Alongside film studio representatives, labor leaders and legislators, the Governor signed SB 144 – co-authored by Senator Anthony Portantino (D-La Cañada Flintridge), Assemblymember Wendy Carrillo (D-Los Angeles) and Assemblymember Autumn Burke (D-Inglewood) – today at historic Sunset Gower Studios in Hollywood. The legislation expands the current film credit program with a $180 million increase over two years and an additional one-time $150 million incentive to be used over multiple years for the construction of certified motion picture soundstages – building out studio infrastructure to keep pace with the growth in production. With new diversity workplan provisions and a pilot skills training program, the legislation creates expanded career opportunities for more Californians.

“California’s iconic entertainment industry is a point of pride that creates important revenue and opportunity for workers, businesses and communities across the state,” said Governor Newsom. “Today’s investments ensure film and television production will continue to fuel the California Comeback through thousands of good jobs right here in the Golden State, training opportunities to increase access, and a focus on fostering diversity and inclusion for a workforce that better reflects our vibrant communities.”

A key economic driver, the film and television industry in California provides more than 134,000 production-related jobs, over 83,000 jobs related to distribution and over 643,000 jobs created by related vendors and businesses. The Film and Television Tax Credit Program has provided $335 million to 48 projects since the start of the pandemic. Twenty-seven television series have relocated to California from other states and nations since the program’s launch in 2009.

“These strategic investments reaffirm the Golden State’s role as a leading player in the global entertainment industry – a vital sector that represents billions in wages and revenue for California workers and businesses,” said Director of the Governor’s Office of Business and Economic Development (GO-Biz) Dee Dee Myers. “The film tax credit program has already provided $335 million to support projects across the state since the start of the pandemic, lifting up local economies and helping drive our nation-leading recovery. With a forward-looking new incentive to modernize studio infrastructure, this package will help keep the cameras rolling in our state well into the future.”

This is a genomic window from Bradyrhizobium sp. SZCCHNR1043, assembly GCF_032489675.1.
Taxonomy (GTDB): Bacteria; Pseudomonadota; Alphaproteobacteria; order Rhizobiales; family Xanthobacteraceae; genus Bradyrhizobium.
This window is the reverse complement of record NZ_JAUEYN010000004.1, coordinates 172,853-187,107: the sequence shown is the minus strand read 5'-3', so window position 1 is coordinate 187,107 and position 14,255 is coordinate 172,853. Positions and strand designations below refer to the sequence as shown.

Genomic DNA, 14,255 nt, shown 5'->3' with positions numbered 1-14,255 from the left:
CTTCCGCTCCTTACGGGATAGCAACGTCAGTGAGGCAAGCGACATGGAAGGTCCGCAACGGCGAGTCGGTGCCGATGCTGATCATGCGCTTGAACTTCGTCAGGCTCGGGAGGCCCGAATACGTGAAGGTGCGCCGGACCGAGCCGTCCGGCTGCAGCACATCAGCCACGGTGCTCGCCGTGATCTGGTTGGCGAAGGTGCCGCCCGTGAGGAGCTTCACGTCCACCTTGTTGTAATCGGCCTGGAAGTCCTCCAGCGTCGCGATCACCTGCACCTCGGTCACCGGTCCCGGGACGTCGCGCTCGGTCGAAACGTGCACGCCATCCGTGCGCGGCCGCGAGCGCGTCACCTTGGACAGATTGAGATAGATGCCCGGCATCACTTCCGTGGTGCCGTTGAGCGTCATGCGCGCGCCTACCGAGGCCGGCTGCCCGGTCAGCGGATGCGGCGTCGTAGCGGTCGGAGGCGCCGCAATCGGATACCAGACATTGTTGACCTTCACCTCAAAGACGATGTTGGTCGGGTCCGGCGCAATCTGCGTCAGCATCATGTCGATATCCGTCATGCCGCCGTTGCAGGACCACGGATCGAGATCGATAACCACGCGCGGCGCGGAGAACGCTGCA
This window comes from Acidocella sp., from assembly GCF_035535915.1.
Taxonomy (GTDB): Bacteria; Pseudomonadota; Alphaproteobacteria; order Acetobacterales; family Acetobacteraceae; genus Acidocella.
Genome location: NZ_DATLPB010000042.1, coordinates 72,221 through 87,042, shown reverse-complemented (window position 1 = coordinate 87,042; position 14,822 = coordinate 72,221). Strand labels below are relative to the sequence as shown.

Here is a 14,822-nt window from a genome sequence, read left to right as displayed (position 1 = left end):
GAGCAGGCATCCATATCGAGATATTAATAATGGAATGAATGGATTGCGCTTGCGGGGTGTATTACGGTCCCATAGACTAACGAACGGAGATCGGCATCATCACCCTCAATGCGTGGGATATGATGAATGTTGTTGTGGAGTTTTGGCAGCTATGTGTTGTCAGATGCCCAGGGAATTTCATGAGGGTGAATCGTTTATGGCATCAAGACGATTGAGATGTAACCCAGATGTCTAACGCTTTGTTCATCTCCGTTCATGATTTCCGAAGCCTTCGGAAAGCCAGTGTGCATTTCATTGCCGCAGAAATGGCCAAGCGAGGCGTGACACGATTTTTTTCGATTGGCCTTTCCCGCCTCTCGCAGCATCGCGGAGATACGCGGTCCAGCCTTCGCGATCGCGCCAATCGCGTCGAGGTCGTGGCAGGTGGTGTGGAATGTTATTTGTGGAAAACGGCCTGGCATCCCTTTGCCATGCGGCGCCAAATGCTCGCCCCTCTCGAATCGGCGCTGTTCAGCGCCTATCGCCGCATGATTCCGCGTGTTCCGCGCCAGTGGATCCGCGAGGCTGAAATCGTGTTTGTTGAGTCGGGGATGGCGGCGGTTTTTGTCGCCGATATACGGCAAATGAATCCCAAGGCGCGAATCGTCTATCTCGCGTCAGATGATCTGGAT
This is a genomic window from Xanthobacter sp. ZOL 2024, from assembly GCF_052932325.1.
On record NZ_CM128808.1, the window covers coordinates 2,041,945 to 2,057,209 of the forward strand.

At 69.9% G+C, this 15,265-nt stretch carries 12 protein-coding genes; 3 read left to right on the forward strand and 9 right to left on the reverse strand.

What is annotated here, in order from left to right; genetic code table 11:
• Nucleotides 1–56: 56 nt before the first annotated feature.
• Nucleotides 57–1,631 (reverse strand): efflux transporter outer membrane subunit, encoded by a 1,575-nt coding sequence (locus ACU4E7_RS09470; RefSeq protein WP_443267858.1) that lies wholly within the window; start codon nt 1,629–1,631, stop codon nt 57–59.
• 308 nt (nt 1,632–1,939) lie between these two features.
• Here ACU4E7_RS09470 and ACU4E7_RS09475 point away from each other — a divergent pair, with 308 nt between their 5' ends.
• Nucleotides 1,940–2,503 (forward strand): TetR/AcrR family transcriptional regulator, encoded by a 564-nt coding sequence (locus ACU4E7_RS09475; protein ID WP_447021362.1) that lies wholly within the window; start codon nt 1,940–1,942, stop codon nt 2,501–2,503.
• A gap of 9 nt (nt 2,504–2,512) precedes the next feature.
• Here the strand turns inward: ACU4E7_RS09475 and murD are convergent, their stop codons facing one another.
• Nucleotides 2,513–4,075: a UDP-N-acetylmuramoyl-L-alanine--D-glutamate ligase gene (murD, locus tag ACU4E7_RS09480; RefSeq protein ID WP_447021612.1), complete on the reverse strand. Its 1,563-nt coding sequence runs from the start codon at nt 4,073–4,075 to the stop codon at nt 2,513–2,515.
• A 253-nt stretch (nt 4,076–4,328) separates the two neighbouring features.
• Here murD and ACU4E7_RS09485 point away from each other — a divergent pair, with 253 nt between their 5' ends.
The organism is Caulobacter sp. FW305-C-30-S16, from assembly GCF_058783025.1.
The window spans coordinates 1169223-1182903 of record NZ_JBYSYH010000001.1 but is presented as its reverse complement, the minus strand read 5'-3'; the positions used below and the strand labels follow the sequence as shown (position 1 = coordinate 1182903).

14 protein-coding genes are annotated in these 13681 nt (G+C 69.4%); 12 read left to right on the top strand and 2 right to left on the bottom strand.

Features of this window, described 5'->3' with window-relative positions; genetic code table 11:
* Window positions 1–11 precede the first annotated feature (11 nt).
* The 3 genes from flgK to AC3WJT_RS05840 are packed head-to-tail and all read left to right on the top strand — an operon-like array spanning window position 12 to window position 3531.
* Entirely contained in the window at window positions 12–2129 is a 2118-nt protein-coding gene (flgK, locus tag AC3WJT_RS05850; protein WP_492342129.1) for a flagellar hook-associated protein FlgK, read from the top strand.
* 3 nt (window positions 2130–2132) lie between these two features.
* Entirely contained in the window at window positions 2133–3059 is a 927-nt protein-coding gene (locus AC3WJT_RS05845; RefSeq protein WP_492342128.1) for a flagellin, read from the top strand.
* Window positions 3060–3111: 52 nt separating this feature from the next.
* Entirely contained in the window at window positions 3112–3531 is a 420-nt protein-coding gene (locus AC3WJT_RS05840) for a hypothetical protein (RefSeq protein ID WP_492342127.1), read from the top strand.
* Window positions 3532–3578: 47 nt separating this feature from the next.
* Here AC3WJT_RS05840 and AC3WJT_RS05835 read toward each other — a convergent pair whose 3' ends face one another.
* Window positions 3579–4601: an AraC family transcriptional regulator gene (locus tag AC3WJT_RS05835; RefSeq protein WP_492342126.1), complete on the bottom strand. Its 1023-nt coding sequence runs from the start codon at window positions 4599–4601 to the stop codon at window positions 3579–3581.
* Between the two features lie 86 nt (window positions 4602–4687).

SB 144 requires recipients of both the existing film credit program and the new infrastructure incentive to provide aggregated data on the diversity of their workforce, including gender and racial background, and to submit a workplan to the California Film Commission identifying diversity goals. 

“The bill Governor Newsom signed today builds on the success of California’s Film & Television Production Tax Credit program and ensures that the film, television and streaming industry continues to be a vibrant part of California’s economy,” said Chairman and CEO of the Motion Picture Association Charles Rivkin. “SB 144 preserves both recurring and relocating television and streaming series, creates a new program that incentivizes private investment in construction of soundstages and establishes new benchmarks and commitments on diversity.” 

“I am incredibly grateful for Governor Newsom’s leadership and for his commitment to the entertainment industry. He understands that it is a core economic driver for California and a big part of my district’s vitality,” said Senator Portantino. “Investing in new sound stage construction is a critical addition to our efforts to increase filming in our Golden State. Modernizing our studio infrastructure and achieving diversity goals will ensure that future entertainment careers will flourish in California and generations of people from across the country will continue to see our state as the entertainment capital of the world.”